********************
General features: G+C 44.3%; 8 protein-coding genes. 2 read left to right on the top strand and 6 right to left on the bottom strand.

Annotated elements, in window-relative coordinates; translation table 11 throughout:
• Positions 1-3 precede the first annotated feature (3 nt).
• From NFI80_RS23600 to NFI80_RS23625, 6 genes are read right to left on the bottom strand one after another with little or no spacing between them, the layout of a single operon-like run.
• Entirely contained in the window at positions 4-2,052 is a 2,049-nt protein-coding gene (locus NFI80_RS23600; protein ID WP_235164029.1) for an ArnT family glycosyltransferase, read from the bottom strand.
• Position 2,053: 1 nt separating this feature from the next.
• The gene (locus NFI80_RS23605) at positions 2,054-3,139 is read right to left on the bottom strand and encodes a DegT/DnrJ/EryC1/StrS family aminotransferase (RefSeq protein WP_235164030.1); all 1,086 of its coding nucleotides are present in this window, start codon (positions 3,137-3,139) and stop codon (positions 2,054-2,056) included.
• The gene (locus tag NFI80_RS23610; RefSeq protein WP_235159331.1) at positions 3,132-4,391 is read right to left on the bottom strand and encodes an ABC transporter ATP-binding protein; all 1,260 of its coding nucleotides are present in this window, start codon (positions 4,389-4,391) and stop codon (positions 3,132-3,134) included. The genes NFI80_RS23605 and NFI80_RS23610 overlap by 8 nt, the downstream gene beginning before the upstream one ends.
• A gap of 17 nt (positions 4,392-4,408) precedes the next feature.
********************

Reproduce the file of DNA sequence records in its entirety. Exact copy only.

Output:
General features: G+C 44.3%; 8 protein-coding genes. 2 read left to right on the top strand and 6 right to left on the bottom strand.

Annotated elements, in window-relative coordinates; translation table 11 throughout:
• Positions 1-3 precede the first annotated feature (3 nt).
• From NFI80_RS23600 to NFI80_RS23625, 6 genes are read right to left on the bottom strand one after another with little or no spacing between them, the layout of a single operon-like run.
• Entirely contained in the window at positions 4-2,052 is a 2,049-nt protein-coding gene (locus NFI80_RS23600; protein ID WP_235164029.1) for an ArnT family glycosyltransferase, read from the bottom strand.
• Position 2,053: 1 nt separating this feature from the next.
• The gene (locus NFI80_RS23605) at positions 2,054-3,139 is read right to left on the bottom strand and encodes a DegT/DnrJ/EryC1/StrS family aminotransferase (RefSeq protein WP_235164030.1); all 1,086 of its coding nucleotides are present in this window, start codon (positions 3,137-3,139) and stop codon (positions 2,054-2,056) included.
• The gene (locus tag NFI80_RS23610; RefSeq protein WP_235159331.1) at positions 3,132-4,391 is read right to left on the bottom strand and encodes an ABC transporter ATP-binding protein; all 1,260 of its coding nucleotides are present in this window, start codon (positions 4,389-4,391) and stop codon (positions 3,132-3,134) included. The genes NFI80_RS23605 and NFI80_RS23610 overlap by 8 nt, the downstream gene beginning before the upstream one ends.
• A gap of 17 nt (positions 4,392-4,408) precedes the next feature.